Ford, J.D., McDowell, G., and Pearce, T. (2015). The adaptation challenge in the Arctic. Nature Climate Change. 5, 1046-1053.
It is commonly asserted that human communities in the Arctic are highly vulnerable to climate change, with the magnitude of projected impacts limiting their ability to adapt. At the same time, an increasing number of field studies demonstrate significant adaptive capacity. Given this paradox, we review climate change adaptation, resilience and vulnerability research to identify and characterize the nature and magnitude of the adaptation challenge facing the Arctic. We find that the challenge of adaptation in the Arctic is formidable, but suggest that drivers of vulnerability and barriers to adaptation can be overcome, avoided or reduced by individual and collective efforts across scales for many, if not all, climate change risks.
Ford, J.D., Berrang-Ford, L., Biesbroek, R., Araos, M., Austin, S.E., and Lesnikowski L. (2015) Adaptation tracking for a post-2015 climate agreement. Nature Climate Change. 5, 967-969.
A post-2015 climate agreement will require systematic approaches for tracking adaptation progress across Parties to the UNFCC. A number of steps need to be taken to improve adaptation measurement and reporting.
Berrang-Ford, L., Ford, J., and Patterson, J. Are we adapting to climate change? Global Environmental Change (21), 25-33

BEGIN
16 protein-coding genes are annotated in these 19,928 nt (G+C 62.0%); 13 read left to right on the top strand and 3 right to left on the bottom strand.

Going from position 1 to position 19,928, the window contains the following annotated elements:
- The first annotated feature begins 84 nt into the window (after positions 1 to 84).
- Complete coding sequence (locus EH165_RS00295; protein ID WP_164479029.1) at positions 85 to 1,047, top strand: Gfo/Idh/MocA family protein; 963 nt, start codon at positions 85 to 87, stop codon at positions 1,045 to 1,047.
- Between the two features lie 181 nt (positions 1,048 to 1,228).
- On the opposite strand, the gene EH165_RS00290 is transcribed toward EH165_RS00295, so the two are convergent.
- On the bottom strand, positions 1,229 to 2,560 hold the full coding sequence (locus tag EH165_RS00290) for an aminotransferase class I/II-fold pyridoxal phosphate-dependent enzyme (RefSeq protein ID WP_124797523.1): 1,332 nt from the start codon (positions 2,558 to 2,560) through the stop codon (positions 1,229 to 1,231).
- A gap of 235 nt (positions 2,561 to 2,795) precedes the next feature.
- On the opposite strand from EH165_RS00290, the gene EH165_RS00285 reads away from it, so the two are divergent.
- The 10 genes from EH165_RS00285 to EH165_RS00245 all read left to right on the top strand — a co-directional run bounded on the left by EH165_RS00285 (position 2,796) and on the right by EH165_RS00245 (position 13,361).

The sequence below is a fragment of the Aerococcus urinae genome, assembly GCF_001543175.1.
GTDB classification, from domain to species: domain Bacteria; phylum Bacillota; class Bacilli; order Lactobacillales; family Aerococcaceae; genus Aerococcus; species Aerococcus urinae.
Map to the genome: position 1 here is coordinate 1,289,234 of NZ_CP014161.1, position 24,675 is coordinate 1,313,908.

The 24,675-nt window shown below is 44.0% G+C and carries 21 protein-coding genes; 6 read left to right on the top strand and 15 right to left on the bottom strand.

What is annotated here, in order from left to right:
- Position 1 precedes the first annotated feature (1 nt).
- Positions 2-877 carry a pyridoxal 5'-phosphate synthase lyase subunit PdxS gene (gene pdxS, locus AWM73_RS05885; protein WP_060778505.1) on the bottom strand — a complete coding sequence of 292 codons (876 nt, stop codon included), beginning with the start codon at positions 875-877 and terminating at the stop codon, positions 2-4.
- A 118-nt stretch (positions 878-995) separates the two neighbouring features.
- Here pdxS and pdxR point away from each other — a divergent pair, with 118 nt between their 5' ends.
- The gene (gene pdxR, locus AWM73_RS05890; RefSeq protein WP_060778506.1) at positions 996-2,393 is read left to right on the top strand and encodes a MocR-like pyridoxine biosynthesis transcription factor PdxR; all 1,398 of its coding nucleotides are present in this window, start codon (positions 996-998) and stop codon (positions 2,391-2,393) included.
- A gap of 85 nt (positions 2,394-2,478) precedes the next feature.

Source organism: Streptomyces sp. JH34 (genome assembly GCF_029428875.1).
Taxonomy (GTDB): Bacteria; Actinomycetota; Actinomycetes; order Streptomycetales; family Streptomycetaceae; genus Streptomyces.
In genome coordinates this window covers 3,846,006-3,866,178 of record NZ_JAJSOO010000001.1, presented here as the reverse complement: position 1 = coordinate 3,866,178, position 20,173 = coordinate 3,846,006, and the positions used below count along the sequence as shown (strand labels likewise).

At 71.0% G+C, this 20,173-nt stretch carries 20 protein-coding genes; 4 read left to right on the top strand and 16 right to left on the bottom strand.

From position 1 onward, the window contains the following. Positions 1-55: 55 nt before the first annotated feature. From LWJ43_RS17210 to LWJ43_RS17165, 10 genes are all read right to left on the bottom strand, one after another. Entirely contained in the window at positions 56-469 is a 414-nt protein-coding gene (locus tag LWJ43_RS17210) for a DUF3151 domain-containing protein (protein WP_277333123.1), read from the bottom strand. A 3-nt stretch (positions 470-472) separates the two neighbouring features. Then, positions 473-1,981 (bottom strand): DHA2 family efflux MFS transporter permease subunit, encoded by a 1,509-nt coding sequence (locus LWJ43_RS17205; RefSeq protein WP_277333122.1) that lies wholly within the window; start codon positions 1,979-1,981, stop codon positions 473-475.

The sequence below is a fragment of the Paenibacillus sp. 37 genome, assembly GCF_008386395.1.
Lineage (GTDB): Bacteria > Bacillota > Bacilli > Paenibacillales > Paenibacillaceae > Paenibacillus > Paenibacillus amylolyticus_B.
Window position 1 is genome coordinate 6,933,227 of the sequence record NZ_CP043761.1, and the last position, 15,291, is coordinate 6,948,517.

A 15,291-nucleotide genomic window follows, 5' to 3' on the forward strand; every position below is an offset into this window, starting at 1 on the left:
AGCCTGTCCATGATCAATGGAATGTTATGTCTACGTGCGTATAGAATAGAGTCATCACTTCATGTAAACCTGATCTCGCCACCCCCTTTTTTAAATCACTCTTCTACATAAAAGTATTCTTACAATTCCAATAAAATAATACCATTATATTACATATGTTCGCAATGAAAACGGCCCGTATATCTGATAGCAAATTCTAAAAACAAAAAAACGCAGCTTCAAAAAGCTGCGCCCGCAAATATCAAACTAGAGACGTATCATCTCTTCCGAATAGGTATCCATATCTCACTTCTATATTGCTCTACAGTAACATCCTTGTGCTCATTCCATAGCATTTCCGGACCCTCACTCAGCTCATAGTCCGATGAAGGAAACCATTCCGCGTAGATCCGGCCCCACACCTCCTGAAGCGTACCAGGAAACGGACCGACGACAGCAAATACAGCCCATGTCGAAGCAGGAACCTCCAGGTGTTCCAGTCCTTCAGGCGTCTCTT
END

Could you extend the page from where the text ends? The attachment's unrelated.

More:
Human systems will have to adapt to climate change. Understanding of the magnitude of the adaptation challenge at a global scale, however, is incomplete, constrained by a limited understanding of if and how adaptation is taking place. Here we develop and apply a methodology to track and characterize adaptation action; we apply these methods to the peer-reviewed, English-language literature. Our results challenge a number of common assumptions about adaptation while supporting others: (1) Considerable research on adaptation has been conducted yet the majority of studies report on vulnerability assessments and natural systems (or intentions to act), not adaptation actions. (2) Climate change is rarely the sole or primary motivator for adaptation action. (3) Extreme events are important adaptation stimuli across regions. (4) Proactive adaptation is the most commonly reported adaptive response, particularly in developed nations. (5) Adaptation action is more frequently reported in developed nations, with middle income countries underrepresented and low-income regions dominated by reports from a small number of countries. (6) There is limited reporting on adaptations being developed to take advantage of climate change or focusing on women, elderly, or children.